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    Alzheimer's vs Dementia - What are the Types & Causes?

    When it comes to Alzheimer’s and Dementia, these two words can be oftentimes be confused with each other. Alzheimer’s is simply one of the types of dementia, and it is one of the most common(53-70% of cases), which is why so many of us are familiar with its name. 

    There are essentially 4 types of dementia, but we say 5 types because there are different blends of dementia, and there are some that don’t have a specific diagnosis.  While there are different types of dementia, it isn’t classified in terms of severity, but rather that these are inherently different forms of dementia. 

    #1 - Alzheimer’s Disease
    Alzheimer’s has several causes but it is a consequence of abnormal shrinkage of the brain and the deposition of amyloid plaques in the cells.  These amyloid deposits are associated with the accumulation of toxic tau protein deposits in the brain.  Tau is a protein involved in maintaining the structure of neurons.  In Alzheimer’s disease it aggregates to form knots inside the cells, eventually killing them. 

    #2 - Lewy Body Dementia
    Lewy Body has many of the same features of Parkinson’s. There are tremors, stiffness and sometimes even sleeping disorders with visual hallucinations. 

    #3 - Vascular Dementia
    Every stroke or vascular accident cause damage to the brain, after some vascular injury symptoms similar to Alzheimer's can appear.  In particular it seems to affect memory, bad decision making and difficulty planning.Since this particular type of dementia is associated with strokes, some of the causes that can lead to this type are smoking and high cholesterol.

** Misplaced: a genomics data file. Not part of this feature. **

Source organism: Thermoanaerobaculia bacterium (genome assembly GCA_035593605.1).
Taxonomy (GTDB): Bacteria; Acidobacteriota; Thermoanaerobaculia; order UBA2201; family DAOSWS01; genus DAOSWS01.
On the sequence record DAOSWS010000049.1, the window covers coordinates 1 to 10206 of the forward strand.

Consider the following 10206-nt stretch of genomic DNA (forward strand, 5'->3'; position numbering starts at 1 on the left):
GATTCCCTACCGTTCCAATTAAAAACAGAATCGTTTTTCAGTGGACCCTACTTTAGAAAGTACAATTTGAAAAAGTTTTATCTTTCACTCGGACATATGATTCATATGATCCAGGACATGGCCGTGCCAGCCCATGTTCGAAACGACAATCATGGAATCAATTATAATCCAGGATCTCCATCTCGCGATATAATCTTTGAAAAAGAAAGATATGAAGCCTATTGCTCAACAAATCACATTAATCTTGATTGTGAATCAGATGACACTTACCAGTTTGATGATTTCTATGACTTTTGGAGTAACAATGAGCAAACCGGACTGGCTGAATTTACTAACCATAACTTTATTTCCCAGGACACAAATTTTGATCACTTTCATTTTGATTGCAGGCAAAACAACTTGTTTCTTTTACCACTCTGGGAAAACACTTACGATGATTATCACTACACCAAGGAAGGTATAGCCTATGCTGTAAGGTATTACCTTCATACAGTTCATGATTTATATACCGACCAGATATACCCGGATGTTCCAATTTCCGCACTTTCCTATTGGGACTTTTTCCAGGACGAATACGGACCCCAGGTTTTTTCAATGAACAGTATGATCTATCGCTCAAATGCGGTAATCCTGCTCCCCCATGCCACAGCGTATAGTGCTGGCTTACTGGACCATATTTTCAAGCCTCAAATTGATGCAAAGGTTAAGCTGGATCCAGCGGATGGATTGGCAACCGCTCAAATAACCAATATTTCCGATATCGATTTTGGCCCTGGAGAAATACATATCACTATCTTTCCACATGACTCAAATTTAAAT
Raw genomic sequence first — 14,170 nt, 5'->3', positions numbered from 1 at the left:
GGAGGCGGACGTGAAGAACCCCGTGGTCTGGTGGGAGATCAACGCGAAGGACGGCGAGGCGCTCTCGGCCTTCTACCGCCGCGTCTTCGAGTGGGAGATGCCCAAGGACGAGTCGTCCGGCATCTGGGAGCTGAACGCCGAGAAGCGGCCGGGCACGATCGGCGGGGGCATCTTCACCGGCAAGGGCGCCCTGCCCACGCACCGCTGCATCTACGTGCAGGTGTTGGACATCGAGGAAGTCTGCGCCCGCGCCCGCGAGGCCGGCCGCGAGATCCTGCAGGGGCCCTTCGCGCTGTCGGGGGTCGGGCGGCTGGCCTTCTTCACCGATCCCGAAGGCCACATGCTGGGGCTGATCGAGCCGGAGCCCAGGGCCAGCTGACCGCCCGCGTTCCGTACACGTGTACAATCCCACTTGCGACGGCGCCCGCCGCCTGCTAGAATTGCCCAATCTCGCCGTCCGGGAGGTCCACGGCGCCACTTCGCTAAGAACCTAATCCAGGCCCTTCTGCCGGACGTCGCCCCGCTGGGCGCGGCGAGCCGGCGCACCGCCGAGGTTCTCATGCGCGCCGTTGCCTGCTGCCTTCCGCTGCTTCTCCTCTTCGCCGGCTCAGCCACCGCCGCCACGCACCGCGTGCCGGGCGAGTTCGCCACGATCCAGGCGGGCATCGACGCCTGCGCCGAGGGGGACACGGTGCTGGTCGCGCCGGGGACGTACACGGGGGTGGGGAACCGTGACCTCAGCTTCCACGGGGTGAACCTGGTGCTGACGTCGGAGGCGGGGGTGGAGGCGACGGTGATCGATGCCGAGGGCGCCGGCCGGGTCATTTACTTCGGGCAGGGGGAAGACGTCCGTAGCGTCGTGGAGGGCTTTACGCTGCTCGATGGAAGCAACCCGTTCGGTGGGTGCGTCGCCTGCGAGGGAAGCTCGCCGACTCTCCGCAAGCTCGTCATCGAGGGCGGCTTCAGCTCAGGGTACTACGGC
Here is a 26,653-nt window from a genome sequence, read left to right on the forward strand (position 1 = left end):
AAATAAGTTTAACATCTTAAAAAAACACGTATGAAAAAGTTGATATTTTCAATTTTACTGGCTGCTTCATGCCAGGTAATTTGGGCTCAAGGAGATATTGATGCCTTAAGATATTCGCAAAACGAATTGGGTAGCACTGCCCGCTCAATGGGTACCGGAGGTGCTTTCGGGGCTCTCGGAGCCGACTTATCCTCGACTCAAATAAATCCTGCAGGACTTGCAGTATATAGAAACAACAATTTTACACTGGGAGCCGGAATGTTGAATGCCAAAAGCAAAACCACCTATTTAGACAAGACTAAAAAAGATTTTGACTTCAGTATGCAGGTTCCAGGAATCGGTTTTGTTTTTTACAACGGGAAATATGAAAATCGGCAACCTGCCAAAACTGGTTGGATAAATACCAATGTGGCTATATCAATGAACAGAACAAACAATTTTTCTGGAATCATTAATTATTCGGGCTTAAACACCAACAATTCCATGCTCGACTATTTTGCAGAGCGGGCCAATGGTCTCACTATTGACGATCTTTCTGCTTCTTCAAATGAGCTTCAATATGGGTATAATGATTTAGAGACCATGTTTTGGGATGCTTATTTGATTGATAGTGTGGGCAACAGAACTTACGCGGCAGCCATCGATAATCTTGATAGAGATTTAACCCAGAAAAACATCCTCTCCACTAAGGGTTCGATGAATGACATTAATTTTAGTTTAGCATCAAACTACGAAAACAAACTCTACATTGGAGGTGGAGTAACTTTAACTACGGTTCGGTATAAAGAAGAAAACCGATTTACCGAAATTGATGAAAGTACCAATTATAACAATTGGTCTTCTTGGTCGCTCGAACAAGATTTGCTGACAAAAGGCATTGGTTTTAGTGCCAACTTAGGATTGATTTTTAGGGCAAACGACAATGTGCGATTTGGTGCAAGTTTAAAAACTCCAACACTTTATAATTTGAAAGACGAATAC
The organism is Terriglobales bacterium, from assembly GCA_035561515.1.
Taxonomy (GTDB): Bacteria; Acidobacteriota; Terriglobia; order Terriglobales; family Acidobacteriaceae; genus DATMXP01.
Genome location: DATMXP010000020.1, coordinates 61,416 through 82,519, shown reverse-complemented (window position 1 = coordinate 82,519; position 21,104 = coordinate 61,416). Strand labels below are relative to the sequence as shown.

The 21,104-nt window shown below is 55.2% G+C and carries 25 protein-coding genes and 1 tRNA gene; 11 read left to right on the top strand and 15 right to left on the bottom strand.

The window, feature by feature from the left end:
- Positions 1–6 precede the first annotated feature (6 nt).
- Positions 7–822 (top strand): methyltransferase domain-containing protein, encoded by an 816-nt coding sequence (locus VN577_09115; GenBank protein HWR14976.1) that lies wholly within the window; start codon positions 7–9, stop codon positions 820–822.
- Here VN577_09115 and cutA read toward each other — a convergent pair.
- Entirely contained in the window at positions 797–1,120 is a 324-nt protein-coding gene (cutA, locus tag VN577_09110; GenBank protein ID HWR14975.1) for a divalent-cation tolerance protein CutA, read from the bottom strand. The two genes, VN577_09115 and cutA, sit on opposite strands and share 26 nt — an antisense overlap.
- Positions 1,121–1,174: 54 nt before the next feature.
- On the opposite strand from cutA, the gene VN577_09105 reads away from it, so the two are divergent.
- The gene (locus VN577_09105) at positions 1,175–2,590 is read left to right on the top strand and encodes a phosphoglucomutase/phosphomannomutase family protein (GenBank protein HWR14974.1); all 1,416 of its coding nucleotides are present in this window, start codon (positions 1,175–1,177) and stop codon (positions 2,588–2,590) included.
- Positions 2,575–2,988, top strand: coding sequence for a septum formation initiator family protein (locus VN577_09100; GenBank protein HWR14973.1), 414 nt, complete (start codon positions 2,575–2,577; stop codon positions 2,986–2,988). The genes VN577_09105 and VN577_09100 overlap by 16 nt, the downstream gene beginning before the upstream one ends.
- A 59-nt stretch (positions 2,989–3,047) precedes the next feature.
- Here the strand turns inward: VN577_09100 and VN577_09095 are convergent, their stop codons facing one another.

#4 - Frontotemporal Dementia
    When people age, their brain tends to deal with some shrinkage. Frontotemporal Dementia is where there is rapid shrinkage in the brain. This is where there is a  degeneration of the brain neurons, which is focused predominantly in the frontal and temporal lobes of the brain. This can lead to changes of behavior and personality, but also it can show up as a language trouble, difficulty to move, and memory loss.  It tends to appear at younger ages than Alzheimer's, but is much less common. 

    #5 -“The Others”
    This is dementia that can’t be classified in one of the above, but it can also be described as a blend of the various categories of dementia. 

    For more information, subscribe to our Podcast and YouTube Channels. Dr. Robert White discusses these types of dementia on the Doctor Stitches Podcast, and the YouTube Link is also listed below.

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